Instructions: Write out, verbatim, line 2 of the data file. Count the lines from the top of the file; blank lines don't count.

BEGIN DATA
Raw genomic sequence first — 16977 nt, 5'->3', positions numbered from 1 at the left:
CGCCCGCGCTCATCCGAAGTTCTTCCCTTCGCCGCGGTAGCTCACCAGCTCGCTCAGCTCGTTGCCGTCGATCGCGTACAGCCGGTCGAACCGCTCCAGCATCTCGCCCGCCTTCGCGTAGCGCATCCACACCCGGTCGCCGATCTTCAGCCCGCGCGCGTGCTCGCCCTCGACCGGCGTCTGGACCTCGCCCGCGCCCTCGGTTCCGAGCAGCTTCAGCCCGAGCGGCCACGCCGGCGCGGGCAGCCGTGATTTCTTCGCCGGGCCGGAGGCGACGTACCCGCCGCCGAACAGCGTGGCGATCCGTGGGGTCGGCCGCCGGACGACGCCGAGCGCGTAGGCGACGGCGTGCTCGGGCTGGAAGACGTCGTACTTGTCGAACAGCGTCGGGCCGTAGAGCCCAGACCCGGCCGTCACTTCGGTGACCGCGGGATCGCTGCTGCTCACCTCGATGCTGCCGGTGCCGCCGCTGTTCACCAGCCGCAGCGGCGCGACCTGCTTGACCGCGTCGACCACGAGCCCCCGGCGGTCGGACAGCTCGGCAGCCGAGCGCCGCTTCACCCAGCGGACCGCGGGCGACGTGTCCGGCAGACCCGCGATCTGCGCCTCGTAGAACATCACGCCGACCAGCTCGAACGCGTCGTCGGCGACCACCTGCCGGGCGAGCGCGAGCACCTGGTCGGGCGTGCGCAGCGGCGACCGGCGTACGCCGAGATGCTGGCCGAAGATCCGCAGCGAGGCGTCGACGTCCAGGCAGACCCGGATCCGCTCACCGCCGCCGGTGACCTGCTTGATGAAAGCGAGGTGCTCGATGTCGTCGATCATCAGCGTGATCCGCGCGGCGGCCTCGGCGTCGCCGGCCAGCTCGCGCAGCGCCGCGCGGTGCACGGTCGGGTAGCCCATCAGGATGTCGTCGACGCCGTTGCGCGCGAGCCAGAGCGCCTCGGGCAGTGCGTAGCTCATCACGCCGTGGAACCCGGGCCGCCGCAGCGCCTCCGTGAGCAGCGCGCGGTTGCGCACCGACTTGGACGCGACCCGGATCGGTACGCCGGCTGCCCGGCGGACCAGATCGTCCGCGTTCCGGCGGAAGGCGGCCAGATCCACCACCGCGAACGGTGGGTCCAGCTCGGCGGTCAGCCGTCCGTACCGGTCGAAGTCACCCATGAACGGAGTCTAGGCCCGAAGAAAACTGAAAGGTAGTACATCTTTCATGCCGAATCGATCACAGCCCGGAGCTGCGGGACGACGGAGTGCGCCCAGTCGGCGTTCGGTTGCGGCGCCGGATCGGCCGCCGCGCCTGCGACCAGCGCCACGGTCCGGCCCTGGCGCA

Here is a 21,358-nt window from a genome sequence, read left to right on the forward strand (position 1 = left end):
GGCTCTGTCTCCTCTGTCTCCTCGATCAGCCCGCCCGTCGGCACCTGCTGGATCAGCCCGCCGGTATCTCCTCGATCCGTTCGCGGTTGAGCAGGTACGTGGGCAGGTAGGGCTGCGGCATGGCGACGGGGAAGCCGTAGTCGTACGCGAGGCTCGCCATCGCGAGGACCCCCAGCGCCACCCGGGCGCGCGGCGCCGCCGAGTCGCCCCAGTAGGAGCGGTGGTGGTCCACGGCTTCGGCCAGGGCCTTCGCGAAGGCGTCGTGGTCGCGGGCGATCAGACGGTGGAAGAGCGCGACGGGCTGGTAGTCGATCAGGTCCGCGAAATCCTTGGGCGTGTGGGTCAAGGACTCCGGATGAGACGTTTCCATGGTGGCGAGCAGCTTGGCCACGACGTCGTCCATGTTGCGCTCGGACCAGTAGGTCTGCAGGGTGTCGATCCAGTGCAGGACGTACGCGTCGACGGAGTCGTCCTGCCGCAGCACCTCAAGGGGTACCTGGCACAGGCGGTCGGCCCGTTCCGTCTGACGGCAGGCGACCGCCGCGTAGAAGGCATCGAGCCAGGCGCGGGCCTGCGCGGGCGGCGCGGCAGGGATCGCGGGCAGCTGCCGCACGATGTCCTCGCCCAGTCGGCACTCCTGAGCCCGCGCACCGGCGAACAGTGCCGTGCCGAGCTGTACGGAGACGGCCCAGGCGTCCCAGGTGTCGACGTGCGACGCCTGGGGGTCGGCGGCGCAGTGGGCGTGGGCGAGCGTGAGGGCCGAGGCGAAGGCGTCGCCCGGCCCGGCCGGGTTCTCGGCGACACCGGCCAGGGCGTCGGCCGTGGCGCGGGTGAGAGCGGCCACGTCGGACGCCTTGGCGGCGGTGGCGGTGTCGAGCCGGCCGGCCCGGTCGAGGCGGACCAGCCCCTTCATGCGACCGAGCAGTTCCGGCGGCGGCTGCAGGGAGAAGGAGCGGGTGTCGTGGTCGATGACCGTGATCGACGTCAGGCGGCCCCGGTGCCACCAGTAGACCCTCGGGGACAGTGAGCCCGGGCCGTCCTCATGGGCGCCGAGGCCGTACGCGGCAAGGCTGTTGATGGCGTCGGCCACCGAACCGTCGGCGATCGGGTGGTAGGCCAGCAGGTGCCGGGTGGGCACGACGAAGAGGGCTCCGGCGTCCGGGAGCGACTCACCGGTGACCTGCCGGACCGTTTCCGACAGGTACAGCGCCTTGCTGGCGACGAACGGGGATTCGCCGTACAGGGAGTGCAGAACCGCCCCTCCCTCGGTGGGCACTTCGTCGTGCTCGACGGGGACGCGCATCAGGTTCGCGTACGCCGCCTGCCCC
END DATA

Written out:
CGCCCGCGCTCATCCGAAGTTCTTCCCTTCGCCGCGGTAGCTCACCAGCTCGCTCAGCTCGTTGCCGTCGATCGCGTACAGCCGGTCGAACCGCTCCAGCATCTCGCCCGCCTTCGCGTAGCGCATCCACACCCGGTCGCCGATCTTCAGCCCGCGCGCGTGCTCGCCCTCGACCGGCGTCTGGACCTCGCCCGCGCCCTCGGTTCCGAGCAGCTTCAGCCCGAGCGGCCACGCCGGCGCGGGCAGCCGTGATTTCTTCGCCGGGCCGGAGGCGACGTACCCGCCGCCGAACAGCGTGGCGATCCGTGGGGTCGGCCGCCGGACGACGCCGAGCGCGTAGGCGACGGCGTGCTCGGGCTGGAAGACGTCGTACTTGTCGAACAGCGTCGGGCCGTAGAGCCCAGACCCGGCCGTCACTTCGGTGACCGCGGGATCGCTGCTGCTCACCTCGATGCTGCCGGTGCCGCCGCTGTTCACCAGCCGCAGCGGCGCGACCTGCTTGACCGCGTCGACCACGAGCCCCCGGCGGTCGGACAGCTCGGCAGCCGAGCGCCGCTTCACCCAGCGGACCGCGGGCGACGTGTCCGGCAGACCCGCGATCTGCGCCTCGTAGAACATCACGCCGACCAGCTCGAACGCGTCGTCGGCGACCACCTGCCGGGCGAGCGCGAGCACCTGGTCGGGCGTGCGCAGCGGCGACCGGCGTACGCCGAGATGCTGGCCGAAGATCCGCAGCGAGGCGTCGACGTCCAGGCAGACCCGGATCCGCTCACCGCCGCCGGTGACCTGCTTGATGAAAGCGAGGTGCTCGATGTCGTCGATCATCAGCGTGATCCGCGCGGCGGCCTCGGCGTCGCCGGCCAGCTCGCGCAGCGCCGCGCGGTGCACGGTCGGGTAGCCCATCAGGATGTCGTCGACGCCGTTGCGCGCGAGCCAGAGCGCCTCGGGCAGTGCGTAGCTCATCACGCCGTGGAACCCGGGCCGCCGCAGCGCCTCCGTGAGCAGCGCGCGGTTGCGCACCGACTTGGACGCGACCCGGATCGGTACGCCGGCTGCCCGGCGGACCAGATCGTCCGCGTTCCGGCGGAAGGCGGCCAGATCCACCACCGCGAACGGTGGGTCCAGCTCGGCGGTCAGCCGTCCGTACCGGTCGAAGTCACCCATGAACGGAGTCTAGGCCCGAAGAAAACTGAAAGGTAGTACATCTTTCATGCCGAATCGATCACAGCCCGGAGCTGCGGGACGACGGAGTGCGCCCAGTCGGCGTTCGGTTGCGGCGCCGGATCGGCCGCCGCGCCTGCGACCAGCGCCACGGTCCGGCCCTGGCGCA